Showing posts with label Sophia Bennett. Show all posts
Showing posts with label Sophia Bennett. Show all posts

Thursday, 30 August 2018

So you want to write, by Sophia Bennett

Back to school time.

I always love this time of year. The occasional smell of burning leaves, the autumn colours, the trip to WH Smith to fill up your pencil case with new rubbers and gel tip pens you probably won't use ...

Except, now I'm the teacher. I teach at St George's Hospital, where I'm the Royal Literary Fund Fellow. Funded by Winnie the Pooh, my job is to help medical students who haven't written an essay in years suddenly tackle a research proposal of 2,000 words, or a final year dissertation.

I also (because, as we all know, very very few writers these days can afford to write full-time, and also, it turns out, because I really love it) teach writing for children at City University. This is not 'writing' for-children-at-City (that would be weird), but 'writing for children' for adults who choose to attend a short 10-week course at City, because they think they have a children's book or two inside them, and they're not sure how to get it out.

I've done both for a while now, and while a medical dissertation and a gripping chapter book for seven year-olds may not seem to have a lot in common, here are a few tips I've learned that help if you are stuck, whatever kind of writing you are trying to do.

  1. Don't try too hard to make your writing look 'difficult'. This is especially true of new students trying to impress their professor with their medical knowledge, by using as many long words, sentences and paragraphs as they can think of.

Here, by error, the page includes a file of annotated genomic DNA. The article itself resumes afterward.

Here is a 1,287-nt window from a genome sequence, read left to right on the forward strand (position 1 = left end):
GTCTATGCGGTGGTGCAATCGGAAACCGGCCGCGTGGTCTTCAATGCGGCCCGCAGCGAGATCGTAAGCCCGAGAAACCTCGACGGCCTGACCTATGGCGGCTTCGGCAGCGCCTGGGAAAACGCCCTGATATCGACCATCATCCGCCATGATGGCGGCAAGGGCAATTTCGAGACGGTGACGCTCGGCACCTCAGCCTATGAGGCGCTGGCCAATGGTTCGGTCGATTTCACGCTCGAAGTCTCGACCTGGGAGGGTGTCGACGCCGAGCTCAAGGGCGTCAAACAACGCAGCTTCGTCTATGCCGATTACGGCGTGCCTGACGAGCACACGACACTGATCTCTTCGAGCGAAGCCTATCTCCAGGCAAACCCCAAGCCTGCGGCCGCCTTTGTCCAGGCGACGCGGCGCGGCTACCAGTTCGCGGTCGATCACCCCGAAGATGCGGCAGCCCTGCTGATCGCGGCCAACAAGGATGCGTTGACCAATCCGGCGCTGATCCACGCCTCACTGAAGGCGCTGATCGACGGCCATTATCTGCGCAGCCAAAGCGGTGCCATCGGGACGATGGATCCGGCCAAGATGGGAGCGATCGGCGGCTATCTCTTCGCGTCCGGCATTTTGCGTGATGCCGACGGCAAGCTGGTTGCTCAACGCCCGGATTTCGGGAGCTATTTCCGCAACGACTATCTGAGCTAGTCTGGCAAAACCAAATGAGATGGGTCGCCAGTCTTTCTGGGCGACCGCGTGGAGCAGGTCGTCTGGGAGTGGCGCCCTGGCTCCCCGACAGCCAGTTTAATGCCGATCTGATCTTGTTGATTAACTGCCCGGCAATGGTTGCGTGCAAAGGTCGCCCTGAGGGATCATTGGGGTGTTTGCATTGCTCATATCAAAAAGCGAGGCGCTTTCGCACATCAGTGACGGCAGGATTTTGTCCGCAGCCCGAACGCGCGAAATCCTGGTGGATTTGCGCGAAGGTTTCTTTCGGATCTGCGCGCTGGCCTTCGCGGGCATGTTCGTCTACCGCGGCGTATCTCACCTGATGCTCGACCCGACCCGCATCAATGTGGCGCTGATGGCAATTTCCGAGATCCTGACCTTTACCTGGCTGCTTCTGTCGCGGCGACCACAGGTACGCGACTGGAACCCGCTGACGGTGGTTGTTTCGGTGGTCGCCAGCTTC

2. If in doubt, start on chapter two. Or section 2, if it's an essay. I suggest that at first, my medical students leave out that all-important introduction. It's a nightmare! I get them to try writing the bit they know well first, and go from there. They can go back to the introduction later, when they have a structure and know what they're introducing. And if it's a book, students may just find they don't need that missed-out Chapter 1 at all. You started with the action. Somehow you fitted in more of the backstory than you expected to, without going overboard with it. The reader is gripped. You just saved yourself a month of worry. You're welcome. 
  3. Read your work aloud. 
  4. Read your work aloud. 
  5. Read your work aloud. 
  6. READ YOUR WORK ALOUD! If they do only one thing, it should be this. Best of all, at City I ask them to get someone else to read it for them. (Not my idea - Keren David taught it to me.) Instantly, they hear what jars, what doesn't make sense, what takes too long, what's boring, what's really-quite-good-actually, what works. Medical students get so much from it too. They see where their argument has gone a bit flabby, and where they used words whose meaning they weren't entirely sure of (see point 1) and didn't entirely get away with it. 
  7. Don't try to say too much at the beginning. Grip the reader. Let me know what direction I'm heading in. (See point 1 and point 2). I don't want detail yet. I want to trust you as a writer. Tell me what this is about. Let me hear your voice. Give me an intriguing image or two. Get me on your side. Then you can bamboozle me with facts and backstory.
  8. Ah, voice. As Joan Lennon recently said on this blog, it's the thing that matters. I liken voice to the late Terry Wogan. (Not to the medical students who, bless them, would have no idea who I'm talking about. I am about 104.) Remember - do you remember? - when his dark honey voice reached you from the radio? He sounded so confident, so pleased about what he was going to tell you, and he was going to tell it to only you. It was as if he'd put his arm around your shoulder and was walking beside you. A great voice sounds incredibly easy, as if the writer simply couldn't do it any other way, and it is SO BLOOMIN' DIFFICULT. I struggle with it every single time. It takes me longer than anything. But without it, I might as well not bother because it's what makes the reader want to know my story. 
  9. If a sentence can be short, great.